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Tae Jong Son 2 Articles
COVID-19 outbreak and risk factors for infection in a taekwondo gym in the Republic of Korea
Seung Hwan Shin, Eonjoo Park, Sookhyun Kim, Minji Jang, Subin Park, Dong-Hwi Kim, Tae Jong Son, Ji-Hyuk Park
Osong Public Health Res Perspect. 2022;13(2):162-170.   Published online March 31, 2022
DOI: https://doi.org/10.24171/j.phrp.2021.0295
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AbstractAbstract PDF
Objectives
Relatively few studies have assessed risk factors for coronavirus disease 2019 (COVID-19) in public facilities used by children and adolescents. This study presents an analysis of a COVID-19 outbreak that occurred in a taekwondo gym in Korea, predominantly among children and adolescents, with the aim of providing insights on managing COVID-19 outbreaks in similar facilities. Methods: All 108 taekwondo gym students and staff received COVID-19 tests. A survey and closed-circuit television analyses were used to identify risk factors. A univariate analysis was conducted, followed by multivariate logistic regression analysis with backward elimination for variables with a significance level <0.10 in the univariate analysis. Results: COVID-19 was confirmed in 30 of 108 subjects at the taekwondo gym (attack rate, 27.8%). The outbreak started in an adult class student. This student transmitted the virus to the staff, who consequently transmitted the virus to adolescent students. In the univariate analysis, the relative risk for younger age (≤9 years) was 2.14 (95% confidence interval [CI], 1.01–4.54; p=0.054), and that for food consumption inside the gym was 2.12 (95% CI, 1.04–4.30; p=0.048). In the multivariate logistic regression analysis, the odds ratio for younger age was 2.96 (95% CI, 1.07–8.20; p=0.036), and that for food consumption inside the gym was 3.00 (95% CI, 1.10–8.17; p=0.032). Conclusion: Food consumption inside the facility and young age were significant risk factors for COVID-19 transmission in this taekwondo gym. Food consumption should be prohibited in sports facilities, and infection prevention education for young students is also required.
Risk of Water and Food-Borne Communicable Diseases in Travelers Entering Korea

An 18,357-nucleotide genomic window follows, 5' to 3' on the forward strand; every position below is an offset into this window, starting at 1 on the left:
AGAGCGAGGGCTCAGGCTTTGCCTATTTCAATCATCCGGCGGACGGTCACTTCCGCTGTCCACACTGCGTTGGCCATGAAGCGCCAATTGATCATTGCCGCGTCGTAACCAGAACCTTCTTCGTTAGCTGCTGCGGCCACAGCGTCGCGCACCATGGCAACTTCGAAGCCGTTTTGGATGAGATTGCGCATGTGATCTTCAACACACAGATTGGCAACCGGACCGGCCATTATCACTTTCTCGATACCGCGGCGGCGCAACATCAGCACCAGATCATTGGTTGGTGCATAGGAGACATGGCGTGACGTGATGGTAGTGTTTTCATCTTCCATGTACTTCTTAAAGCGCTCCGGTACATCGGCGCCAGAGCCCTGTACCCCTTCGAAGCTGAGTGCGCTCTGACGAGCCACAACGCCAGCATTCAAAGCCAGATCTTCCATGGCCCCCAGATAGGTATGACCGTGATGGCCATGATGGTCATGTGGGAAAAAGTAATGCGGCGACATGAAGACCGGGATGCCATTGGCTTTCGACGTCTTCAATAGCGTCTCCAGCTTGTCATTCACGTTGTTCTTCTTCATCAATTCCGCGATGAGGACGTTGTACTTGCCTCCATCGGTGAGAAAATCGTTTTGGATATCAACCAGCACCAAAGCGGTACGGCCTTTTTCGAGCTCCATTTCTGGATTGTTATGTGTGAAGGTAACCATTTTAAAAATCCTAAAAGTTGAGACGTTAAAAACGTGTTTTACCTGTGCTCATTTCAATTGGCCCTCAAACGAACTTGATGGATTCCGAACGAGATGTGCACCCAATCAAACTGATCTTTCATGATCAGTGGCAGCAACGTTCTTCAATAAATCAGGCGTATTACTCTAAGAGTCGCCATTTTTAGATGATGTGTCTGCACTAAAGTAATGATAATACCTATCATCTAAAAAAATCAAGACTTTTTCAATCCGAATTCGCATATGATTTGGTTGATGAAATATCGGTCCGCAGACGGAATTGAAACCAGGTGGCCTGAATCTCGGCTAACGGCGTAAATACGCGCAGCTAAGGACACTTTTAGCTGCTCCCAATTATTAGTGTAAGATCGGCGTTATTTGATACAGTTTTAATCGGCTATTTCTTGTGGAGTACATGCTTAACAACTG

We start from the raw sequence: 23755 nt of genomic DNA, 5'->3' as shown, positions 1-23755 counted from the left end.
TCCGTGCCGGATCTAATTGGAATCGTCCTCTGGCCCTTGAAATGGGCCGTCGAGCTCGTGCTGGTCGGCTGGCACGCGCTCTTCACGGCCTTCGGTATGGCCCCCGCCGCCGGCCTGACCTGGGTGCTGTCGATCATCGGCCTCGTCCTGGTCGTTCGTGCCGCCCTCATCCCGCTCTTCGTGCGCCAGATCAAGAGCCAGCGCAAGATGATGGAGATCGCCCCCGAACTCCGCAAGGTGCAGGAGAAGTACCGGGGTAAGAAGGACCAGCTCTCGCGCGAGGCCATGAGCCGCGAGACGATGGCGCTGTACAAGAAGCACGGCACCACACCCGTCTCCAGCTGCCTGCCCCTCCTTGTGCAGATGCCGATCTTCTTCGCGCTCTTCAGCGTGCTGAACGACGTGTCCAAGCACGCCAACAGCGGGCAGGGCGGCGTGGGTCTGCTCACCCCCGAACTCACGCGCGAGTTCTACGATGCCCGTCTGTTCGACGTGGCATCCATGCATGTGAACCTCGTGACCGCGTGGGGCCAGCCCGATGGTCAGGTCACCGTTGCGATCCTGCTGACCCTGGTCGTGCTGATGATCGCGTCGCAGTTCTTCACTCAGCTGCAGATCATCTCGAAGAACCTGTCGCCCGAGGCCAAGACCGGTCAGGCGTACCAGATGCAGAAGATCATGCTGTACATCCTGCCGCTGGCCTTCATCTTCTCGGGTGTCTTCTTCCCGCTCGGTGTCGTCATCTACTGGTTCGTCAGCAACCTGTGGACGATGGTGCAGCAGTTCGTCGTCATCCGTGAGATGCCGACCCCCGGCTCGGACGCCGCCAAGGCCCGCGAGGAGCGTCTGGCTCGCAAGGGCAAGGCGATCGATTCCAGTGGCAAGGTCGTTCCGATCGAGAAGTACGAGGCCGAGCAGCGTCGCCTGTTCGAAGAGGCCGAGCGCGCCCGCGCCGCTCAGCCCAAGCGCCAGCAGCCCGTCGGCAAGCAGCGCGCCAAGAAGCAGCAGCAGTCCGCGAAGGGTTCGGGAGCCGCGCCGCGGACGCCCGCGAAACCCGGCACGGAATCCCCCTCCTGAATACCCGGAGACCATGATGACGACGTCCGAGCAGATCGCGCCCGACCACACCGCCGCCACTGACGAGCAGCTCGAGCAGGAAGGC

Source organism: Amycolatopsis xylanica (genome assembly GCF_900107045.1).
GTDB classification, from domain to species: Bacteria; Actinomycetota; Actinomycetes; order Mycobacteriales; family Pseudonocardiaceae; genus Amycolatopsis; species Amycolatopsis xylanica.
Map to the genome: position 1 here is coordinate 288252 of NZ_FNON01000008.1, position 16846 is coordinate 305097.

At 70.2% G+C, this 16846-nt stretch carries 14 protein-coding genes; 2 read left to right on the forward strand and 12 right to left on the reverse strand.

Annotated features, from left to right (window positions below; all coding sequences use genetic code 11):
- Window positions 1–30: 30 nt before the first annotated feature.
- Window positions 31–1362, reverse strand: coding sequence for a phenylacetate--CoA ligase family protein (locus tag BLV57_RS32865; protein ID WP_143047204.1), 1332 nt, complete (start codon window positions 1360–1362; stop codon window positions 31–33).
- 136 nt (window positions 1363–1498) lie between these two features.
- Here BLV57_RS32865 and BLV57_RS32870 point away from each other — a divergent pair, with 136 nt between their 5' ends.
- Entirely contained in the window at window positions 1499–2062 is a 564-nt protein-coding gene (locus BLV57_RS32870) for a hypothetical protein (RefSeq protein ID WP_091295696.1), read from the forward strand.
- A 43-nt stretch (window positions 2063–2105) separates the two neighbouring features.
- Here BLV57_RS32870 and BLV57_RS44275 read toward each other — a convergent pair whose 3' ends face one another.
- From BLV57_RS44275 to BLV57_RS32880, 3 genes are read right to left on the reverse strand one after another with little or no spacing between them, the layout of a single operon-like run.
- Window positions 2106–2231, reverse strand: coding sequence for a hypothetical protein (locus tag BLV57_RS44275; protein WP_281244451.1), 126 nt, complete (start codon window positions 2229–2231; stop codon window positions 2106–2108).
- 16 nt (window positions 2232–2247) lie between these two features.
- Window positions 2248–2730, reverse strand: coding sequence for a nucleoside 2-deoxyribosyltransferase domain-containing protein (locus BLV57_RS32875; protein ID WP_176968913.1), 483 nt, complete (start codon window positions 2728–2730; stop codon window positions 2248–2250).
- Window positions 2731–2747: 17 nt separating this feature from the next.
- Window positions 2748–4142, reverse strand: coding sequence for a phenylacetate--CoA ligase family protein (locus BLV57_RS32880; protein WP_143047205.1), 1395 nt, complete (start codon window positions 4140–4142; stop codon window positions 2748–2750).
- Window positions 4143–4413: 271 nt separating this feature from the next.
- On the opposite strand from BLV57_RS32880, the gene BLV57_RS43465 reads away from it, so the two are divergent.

Kyung Sook Jung, Yu Mi Jang, Ji Hye Hwang, Gi Jun Park, Tae Jong Son
Osong Public Health Res Perspect. 2019;10(4):215-220.   Published online August 31, 2019
DOI: https://doi.org/10.24171/j.phrp.2019.10.4.03
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AbstractAbstract PDF
Objectives

It was supposed to analyze status and affecting factors in water and food-borne communicable disease by screening entrants with diarrhea symptom at the point of entry in Korea

Methods

Symptomatic travelers with water and food-borne communicable diseases who entered Korea were diagnosed by a health declaration and detection of causative agents in water and food using laboratory tests. Among those entered in 2017, the affecting factors in the incidence of communicable diseases among those who had diarrhea at the entry into Korea, were analyzed, with frequency and chi-square test.

Results

The number of travel entrants with gastrointestinal communicable diseases increased by 40.19% from 2013 to 2017. The percentage of causative agents of water and food-borne communicable diseases was the highest at 69.2% from July to September. The rate of detection of causative agents of communicable disease pathogens in travelers from Southeast Asia entering Korea was 70.2%, which was higher than people arriving from East Asia and Central Asia (57.5%; p < 0.001).

Conclusion

The positive ratio of causative agents of water and food-borne communicable diseases was high among travelers that had entered Korea from July to September, with a high number among entrants from Southeast Asia. Based on the positive detection of causative agents, the entry period and countries visited were statistically significant affecting factors (p < 0.001).


PHRP : Osong Public Health and Research Perspectives